Photo By: Chad Madden from Unsplash

While some start getting ready for Christmas the literal second Halloween is over, others prefer to wait until December. 

If you ask the recently-defrosted Mariah Carey what she thinks, the correct time to start celebrating Christmas is the second the clock strikes midnight on Oct. 31. 

So just how early is too early to start celebrating Christmas? 

Americans have it easy when it comes to answering this question. Since their Thanksgiving is mid-November, the generally agreed upon correct time to bust out the Christmas decorations is some time after that. With Canadian Thanksgiving falling before Halloween, we get no such scheduling convenience. 

The first few weeks following Halloween are truly the wild west of Holiday decorating. I know people who keep their spooky Halloween decorations up for a few days into November and others who put up Christmas lights at the earliest possible opportunity on Nov. 1st. 

If it’s before Halloween, it’s definitely way too early to start watching Elf. The first and second weeks of November are on pretty thin ice. Christmas decorations have a distinctly winter-y vibe, and I like to hold on to both the weather and aesthetic of the fall for at least a few weeks post-Halloween before we jump right into the season of snowflakes and freezing temperatures. 

So then, the third and fourth week of November? Is that too early? Generally I’d say getting ready for a party a month before the party is supposed to start is a little bit unhinged, but I also understand that for my fellow cultural Christians, Christmas is a big ol’ deal. There’s the food and the presents and the music and the holiday spirit to get into. After all, we need a whole month just to psych ourselves up for the big day. As someone who went to Catholic school as a kid, I’m kind of hardwired to see the start of Advent (usually around Dec. 1) as the official start of Christmas festivities.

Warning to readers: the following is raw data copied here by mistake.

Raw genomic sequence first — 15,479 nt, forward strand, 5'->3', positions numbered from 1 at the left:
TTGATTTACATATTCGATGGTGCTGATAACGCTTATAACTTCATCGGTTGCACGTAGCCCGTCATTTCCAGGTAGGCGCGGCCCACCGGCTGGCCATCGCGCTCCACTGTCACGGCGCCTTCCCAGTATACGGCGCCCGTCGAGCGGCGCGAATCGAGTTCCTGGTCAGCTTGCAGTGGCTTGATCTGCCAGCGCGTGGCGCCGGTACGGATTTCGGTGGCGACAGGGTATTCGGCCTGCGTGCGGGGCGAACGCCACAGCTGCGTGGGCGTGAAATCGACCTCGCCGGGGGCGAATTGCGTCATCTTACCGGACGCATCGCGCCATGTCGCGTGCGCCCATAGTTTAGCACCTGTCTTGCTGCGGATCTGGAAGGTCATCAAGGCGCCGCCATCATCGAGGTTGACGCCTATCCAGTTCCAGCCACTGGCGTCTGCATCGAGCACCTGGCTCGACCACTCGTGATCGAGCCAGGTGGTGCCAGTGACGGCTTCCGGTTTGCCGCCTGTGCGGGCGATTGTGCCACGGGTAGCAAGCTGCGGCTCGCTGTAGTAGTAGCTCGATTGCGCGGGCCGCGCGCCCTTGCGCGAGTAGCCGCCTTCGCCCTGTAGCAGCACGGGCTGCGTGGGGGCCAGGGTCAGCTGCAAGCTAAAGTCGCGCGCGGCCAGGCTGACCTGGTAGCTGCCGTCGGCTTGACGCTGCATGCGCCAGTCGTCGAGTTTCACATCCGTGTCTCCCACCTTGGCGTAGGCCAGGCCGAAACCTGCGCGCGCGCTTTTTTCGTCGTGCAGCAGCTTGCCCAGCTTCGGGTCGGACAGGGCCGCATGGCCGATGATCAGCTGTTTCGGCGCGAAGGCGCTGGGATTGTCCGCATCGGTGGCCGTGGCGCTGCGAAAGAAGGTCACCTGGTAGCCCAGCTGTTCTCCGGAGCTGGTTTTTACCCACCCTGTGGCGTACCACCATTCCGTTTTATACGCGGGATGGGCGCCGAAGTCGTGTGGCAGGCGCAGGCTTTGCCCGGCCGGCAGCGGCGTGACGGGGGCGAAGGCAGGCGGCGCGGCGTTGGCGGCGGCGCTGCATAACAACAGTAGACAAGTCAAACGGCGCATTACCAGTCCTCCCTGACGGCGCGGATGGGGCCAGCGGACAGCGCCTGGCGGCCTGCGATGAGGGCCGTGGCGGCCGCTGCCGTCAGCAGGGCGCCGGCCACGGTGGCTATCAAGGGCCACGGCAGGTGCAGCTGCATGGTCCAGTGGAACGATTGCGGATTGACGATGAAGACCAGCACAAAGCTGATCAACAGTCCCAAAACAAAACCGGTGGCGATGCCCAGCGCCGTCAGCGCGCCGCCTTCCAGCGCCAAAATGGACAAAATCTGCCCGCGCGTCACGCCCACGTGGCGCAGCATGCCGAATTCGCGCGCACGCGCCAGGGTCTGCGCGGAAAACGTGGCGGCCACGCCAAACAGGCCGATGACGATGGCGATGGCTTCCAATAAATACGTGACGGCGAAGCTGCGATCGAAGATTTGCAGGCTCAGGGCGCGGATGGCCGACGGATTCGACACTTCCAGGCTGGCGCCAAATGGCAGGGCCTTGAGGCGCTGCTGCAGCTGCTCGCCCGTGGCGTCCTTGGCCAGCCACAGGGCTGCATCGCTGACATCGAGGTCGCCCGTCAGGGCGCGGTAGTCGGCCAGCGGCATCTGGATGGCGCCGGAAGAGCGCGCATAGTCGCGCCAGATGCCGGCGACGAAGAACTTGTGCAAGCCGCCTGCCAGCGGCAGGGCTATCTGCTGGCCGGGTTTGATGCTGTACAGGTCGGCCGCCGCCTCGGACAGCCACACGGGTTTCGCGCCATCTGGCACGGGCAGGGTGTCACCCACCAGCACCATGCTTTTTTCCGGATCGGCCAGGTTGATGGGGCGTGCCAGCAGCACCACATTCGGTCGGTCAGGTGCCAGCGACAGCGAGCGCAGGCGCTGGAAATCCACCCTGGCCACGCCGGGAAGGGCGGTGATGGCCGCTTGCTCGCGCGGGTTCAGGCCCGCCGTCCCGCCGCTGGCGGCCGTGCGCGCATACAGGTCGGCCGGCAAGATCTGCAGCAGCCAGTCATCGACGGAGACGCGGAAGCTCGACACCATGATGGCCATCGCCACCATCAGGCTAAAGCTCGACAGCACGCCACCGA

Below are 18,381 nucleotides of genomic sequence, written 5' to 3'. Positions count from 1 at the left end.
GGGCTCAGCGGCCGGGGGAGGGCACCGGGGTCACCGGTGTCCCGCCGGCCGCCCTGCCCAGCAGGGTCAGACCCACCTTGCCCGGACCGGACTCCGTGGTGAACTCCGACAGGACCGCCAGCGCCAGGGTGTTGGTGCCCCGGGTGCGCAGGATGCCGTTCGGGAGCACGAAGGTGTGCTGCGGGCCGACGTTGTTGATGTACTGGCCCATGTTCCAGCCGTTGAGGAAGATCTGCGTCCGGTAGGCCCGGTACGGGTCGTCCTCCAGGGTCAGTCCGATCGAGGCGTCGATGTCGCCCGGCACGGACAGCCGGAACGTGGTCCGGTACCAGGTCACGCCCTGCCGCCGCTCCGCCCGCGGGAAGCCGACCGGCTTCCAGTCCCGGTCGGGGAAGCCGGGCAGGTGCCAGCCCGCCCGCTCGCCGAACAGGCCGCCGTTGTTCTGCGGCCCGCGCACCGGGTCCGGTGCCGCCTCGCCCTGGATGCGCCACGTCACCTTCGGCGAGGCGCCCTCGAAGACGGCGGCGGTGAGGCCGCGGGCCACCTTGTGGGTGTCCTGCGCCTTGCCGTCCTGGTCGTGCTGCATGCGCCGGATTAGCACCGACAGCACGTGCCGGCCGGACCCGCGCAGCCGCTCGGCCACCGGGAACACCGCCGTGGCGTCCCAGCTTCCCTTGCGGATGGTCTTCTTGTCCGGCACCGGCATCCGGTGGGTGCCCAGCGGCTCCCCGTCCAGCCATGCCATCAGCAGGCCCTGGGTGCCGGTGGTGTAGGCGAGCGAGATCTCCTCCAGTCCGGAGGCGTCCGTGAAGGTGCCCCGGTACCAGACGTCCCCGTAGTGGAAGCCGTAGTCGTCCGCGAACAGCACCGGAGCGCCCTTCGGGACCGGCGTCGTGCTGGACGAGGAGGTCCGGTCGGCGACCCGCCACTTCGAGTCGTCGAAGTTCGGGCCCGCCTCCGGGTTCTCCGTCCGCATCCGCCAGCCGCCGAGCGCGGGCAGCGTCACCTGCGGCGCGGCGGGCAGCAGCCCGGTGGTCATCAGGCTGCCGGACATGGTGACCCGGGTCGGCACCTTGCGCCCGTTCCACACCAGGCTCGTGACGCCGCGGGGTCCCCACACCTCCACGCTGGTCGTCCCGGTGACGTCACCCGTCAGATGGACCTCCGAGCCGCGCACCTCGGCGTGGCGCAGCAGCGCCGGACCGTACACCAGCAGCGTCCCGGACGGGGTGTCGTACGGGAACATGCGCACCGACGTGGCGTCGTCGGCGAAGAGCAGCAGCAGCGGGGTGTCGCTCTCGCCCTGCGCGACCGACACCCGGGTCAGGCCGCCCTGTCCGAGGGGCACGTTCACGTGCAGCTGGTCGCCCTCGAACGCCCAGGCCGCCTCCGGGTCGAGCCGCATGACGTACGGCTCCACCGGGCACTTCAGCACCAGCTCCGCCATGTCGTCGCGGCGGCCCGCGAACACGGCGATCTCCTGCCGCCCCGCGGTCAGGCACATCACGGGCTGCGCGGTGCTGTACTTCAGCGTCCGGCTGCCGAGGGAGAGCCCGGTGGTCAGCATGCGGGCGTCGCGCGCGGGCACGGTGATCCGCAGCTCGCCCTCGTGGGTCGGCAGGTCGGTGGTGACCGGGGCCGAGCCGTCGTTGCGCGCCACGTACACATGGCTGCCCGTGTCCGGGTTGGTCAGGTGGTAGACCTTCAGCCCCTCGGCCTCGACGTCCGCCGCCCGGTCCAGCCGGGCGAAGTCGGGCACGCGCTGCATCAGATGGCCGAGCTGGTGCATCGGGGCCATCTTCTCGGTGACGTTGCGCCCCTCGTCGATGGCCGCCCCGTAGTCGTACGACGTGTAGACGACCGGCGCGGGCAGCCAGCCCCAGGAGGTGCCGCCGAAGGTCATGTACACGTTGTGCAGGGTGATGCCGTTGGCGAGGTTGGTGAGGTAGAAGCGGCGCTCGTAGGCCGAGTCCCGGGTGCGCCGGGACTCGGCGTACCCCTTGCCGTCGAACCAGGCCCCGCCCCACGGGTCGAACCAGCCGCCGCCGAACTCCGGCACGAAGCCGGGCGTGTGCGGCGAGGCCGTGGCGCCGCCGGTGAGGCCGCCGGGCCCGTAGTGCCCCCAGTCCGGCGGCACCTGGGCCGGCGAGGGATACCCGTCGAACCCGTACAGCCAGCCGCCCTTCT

While I’m personally neutral to most holidays, I can understand the appeal of starting Christmas celebrations early. It’s been a hard couple of years for everybody, there hasn’t been a whole lot to celebrate, and for the first time in a long time we’ll be able to spend the holidays with loved ones and extended family members. 

When it comes to problems with starting up the Christmas festivities so early, it usually comes down to a tendency from culturally-Christian folks to forget about or flat out ignore other holidays and traditions. It’s not necessarily wrong to get into the Christmas spirit early, but it is a bit inconsiderate to ignore other people’s traditions entirely. 

As long as you’re being respectful and considerate, celebrating Christmas a few weeks early doesn’t really hurt anyone. It might be a bit cheesy and tacky, but I’m a firm believer in letting people enjoy things that make them happy. If getting out the Christmas tree in November makes you happy, then I’m in favour. 

Just don’t make me listen to “All I Want For Christmas,” more than a handful of times before December.